This website uses cookies to ensure you get the best experience. By clicking or navigating the site you agree to allow our collection of information through cookies. More info

Identifying copyright in collection items

This page shares the steps you need to go through to determine if, and which, rights exist in your collection items. 

When submitting data to Europeana, you have to assign digital objects a rights statement. To do this, you must have clarity on the copyright status of both the content (the physical or born-digital object) and the digital object, meaning the digital reproduction of the work, because the rights statement will have to reflect both, at once. Be aware that having an item in your collections does not mean owning its copyright.

The information below highlights some of the questions you need to ask when identifying the copyright status of an item in your collections. Please note that many of the answers will vary from one country to the other.

How do you find out whether the item is protected by copyright?

Was the content ever protected by copyright? 

If it is not original, or the author’s own intellectual creation, it is probably not protected by copyright. 

Is the work in the public domain? 

The general rule in European Union Member States is that a work enters the public domain 70 years after the death of the author, effectively starting on the 1st January of the following year. However, there are exceptions to this rule which make the calculation quite complex, and varies from one country to another. When calculating whether a work is in the public domain, you should also consider whether there are works inside the work whose copyright protection might expire at a later stage.  

Are there neighbouring rights on the content? 

Neighbouring rights are a ‘weaker’ type of copyright protection obtained not because something is original, but due to some other type of investment or effort. In addition to the copyright of the work, you should consider rights that performers or film producers have.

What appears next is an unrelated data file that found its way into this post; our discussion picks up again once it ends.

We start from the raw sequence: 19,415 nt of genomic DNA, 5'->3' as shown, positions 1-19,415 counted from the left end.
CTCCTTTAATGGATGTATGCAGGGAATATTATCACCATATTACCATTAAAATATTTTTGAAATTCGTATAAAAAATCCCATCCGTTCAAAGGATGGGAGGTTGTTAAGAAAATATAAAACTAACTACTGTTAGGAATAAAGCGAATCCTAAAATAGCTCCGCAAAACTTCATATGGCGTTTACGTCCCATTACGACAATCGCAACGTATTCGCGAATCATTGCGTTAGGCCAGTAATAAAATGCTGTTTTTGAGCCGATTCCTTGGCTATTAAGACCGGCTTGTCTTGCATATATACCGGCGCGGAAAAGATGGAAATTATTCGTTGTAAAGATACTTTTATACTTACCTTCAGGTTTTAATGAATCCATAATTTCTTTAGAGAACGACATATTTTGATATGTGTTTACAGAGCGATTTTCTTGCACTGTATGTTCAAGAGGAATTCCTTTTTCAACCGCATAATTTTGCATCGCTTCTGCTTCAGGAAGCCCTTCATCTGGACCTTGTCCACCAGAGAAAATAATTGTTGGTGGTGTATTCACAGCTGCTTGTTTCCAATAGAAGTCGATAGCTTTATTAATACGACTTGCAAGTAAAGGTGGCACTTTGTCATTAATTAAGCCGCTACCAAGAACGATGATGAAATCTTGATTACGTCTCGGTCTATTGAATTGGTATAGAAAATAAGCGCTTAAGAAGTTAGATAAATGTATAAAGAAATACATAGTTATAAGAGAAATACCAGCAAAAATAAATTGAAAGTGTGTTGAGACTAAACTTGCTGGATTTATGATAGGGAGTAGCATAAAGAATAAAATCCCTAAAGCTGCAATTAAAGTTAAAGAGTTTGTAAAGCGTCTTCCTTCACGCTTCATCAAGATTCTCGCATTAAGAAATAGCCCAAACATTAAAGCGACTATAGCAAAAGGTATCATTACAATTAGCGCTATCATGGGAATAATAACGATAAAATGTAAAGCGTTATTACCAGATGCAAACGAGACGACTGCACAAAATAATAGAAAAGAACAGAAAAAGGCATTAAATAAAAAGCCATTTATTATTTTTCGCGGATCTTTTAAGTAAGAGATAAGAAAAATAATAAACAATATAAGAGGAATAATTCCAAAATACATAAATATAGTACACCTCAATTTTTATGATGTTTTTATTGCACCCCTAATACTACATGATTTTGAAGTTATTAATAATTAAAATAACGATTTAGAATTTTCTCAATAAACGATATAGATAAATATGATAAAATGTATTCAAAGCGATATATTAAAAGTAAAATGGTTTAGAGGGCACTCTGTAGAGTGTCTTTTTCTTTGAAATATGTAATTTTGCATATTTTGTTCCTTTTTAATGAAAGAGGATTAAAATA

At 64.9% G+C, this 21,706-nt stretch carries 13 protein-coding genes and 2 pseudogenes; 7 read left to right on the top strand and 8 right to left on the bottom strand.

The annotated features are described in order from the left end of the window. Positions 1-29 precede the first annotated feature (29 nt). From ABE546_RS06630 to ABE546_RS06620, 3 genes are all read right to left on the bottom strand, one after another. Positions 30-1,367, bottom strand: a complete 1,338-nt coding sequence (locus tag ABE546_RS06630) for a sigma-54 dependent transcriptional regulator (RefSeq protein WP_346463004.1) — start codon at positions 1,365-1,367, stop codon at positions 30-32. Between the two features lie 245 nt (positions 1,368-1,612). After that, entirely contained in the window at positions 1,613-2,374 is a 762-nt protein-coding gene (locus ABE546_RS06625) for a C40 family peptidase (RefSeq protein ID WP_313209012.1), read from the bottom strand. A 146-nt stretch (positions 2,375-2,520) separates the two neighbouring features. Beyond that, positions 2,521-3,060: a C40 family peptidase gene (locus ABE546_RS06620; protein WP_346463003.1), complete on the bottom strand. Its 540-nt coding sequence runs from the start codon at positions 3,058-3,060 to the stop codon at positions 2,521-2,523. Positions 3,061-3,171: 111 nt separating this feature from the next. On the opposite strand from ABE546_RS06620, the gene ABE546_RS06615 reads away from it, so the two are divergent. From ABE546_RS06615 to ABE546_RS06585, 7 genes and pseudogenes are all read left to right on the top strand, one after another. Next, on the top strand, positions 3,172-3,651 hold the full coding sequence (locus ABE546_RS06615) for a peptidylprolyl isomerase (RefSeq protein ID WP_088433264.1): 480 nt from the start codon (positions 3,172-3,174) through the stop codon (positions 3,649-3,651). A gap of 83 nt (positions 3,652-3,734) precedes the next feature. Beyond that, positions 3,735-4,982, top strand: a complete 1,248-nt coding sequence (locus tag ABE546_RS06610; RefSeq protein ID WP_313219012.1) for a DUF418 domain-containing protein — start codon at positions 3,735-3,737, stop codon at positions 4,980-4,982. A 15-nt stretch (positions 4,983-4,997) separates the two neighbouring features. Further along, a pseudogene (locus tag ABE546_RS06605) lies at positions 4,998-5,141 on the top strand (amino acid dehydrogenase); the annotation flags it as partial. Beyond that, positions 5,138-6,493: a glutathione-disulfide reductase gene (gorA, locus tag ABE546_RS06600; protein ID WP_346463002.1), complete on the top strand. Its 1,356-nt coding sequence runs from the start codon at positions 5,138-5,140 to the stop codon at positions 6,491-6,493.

The content is in copyright and you want to use it. How do you get permission?

Can you rely on an exception to copyright

Most copyright laws have exceptions or limitations to copyright that authorise some activities without the need to ask the rightsholder for permission. This is the case of the preservation exception, or the orphan works exception.

Do you hold the rights?

Check whether the rightsholder agreed to transfer the rights to your institution when the item was acquired.

If not, do you know who the rights holder is? 

It is possible that the author transferred the (economic) rights to someone else. For instance, the author of the book to a publisher, or the author of the song to a record company. This is the person/institution that you should ask for permission to use the content.

In a few countries, collecting societies (organisations that collect copyright royalties on behalf of authors) can give licenses to cultural heritage institutions to make collections available online, even if the author is not known or not in the collecting society’s repertoire.

What if you cannot identify or locate the rightsholder?

Consider relying on the orphan works exception in your country. After conducting a diligent search with no success, among other conditions, you will be able to make it available online (although not allow its use).

Beyond copyright: are there other restrictions to consider?

When digitising the object, your institution may have agreed (maybe with the company that digitised the item or the person who photographed it) that you would limit the publication or reuse of the digital reproduction. There might also be privacy concerns, and the dissemination of the item could have a negative impact on a community. These are all things beyond copyright that are worth considering before making an item available online, or allowing its use any further. 

Can you, and do you want to claim rights on the digitisation of the item?

Austria, Denmark, Finland, Germany, Iceland, Italy, Norway, Spain, Sweden and Switzerland grant  neighbouring rights to non-original photographs. The conditions differ from country to country.

Some cultural heritage institutions claim this protection on the digital reproductions they make of their collection items. Europeana highly discourages this practice, particularly on content that is in the public domain, as indicated in our Public Domain Charter

Also, note that the Copyright in the Digital Single Market Directive has a provision (article 14) that changes certain possibilities to claim rights over digital reproductions of works of visual arts in the public domain.

After you have clarity on clearing the rights on the content and on the digital reproduction, we recommend that you read our tips to select a rights statement

top